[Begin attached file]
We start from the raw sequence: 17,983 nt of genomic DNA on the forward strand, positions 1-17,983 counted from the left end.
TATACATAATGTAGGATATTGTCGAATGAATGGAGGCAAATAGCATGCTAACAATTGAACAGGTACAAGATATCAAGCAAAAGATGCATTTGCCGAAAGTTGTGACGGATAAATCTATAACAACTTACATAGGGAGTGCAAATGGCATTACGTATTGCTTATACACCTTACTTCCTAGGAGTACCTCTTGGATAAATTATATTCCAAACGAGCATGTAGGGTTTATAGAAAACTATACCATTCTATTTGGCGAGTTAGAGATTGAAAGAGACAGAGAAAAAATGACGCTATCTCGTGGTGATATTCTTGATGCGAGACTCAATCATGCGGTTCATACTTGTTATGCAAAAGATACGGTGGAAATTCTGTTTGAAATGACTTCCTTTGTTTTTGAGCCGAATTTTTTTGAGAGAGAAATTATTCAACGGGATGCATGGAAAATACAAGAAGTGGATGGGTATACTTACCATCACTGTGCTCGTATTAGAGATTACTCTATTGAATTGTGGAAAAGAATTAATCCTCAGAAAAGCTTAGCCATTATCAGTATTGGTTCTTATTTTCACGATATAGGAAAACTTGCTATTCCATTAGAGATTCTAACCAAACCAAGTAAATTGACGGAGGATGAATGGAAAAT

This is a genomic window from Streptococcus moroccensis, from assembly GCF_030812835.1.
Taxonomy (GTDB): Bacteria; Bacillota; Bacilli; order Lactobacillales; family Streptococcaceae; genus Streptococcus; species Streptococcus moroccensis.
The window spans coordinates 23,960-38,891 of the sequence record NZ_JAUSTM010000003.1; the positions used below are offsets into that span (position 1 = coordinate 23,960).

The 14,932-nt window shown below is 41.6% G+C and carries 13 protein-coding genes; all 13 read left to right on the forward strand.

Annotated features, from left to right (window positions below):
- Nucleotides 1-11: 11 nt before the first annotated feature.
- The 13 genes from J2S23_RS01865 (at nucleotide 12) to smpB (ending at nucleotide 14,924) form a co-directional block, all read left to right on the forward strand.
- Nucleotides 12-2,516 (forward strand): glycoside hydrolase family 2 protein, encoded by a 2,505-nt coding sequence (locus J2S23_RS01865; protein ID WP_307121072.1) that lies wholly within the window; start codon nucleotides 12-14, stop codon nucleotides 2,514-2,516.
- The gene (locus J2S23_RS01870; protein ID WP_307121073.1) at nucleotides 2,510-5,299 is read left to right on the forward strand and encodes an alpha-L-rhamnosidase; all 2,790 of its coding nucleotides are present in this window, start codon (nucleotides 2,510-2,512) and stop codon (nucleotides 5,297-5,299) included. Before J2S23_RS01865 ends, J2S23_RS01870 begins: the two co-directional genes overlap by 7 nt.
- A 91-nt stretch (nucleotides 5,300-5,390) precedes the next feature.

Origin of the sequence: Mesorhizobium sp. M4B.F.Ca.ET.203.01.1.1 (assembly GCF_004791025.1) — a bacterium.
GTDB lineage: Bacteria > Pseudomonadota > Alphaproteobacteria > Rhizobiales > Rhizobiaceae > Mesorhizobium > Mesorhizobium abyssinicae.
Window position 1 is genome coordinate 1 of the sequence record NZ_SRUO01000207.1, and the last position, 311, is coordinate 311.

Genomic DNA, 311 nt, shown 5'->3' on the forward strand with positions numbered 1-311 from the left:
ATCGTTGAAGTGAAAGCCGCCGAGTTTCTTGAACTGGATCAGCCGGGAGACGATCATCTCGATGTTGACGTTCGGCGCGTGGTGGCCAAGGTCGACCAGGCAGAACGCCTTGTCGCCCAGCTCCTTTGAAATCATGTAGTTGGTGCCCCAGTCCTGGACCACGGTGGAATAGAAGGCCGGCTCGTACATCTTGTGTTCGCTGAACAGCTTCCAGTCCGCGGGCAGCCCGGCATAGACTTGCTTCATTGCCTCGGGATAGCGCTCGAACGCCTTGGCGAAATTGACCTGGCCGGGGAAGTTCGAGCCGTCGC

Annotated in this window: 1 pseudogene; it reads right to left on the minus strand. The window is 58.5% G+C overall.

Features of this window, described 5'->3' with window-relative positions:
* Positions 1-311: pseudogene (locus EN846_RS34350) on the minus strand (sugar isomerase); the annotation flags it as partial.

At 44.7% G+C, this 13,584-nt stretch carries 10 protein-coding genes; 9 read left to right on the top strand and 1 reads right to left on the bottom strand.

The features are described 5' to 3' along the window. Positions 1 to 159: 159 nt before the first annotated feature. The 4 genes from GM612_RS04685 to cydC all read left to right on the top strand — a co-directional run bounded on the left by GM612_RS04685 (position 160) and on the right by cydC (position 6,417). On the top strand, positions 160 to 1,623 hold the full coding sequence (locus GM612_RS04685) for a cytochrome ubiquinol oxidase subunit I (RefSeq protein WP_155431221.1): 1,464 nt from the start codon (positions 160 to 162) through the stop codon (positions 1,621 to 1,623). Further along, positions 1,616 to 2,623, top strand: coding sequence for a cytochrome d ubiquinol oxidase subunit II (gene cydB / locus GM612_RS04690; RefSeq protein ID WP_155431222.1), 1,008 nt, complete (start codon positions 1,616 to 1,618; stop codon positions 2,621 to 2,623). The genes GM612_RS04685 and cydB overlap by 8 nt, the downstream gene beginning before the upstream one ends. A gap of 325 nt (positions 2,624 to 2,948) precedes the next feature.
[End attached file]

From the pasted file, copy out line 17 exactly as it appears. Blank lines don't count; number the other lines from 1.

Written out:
ATCGTTGAAGTGAAAGCCGCCGAGTTTCTTGAACTGGATCAGCCGGGAGACGATCATCTCGATGTTGACGTTCGGCGCGTGGTGGCCAAGGTCGACCAGGCAGAACGCCTTGTCGCCCAGCTCCTTTGAAATCATGTAGTTGGTGCCCCAGTCCTGGACCACGGTGGAATAGAAGGCCGGCTCGTACATCTTGTGTTCGCTGAACAGCTTCCAGTCCGCGGGCAGCCCGGCATAGACTTGCTTCATTGCCTCGGGATAGCGCTCGAACGCCTTGGCGAAATTGACCTGGCCGGGGAAGTTCGAGCCGTCGC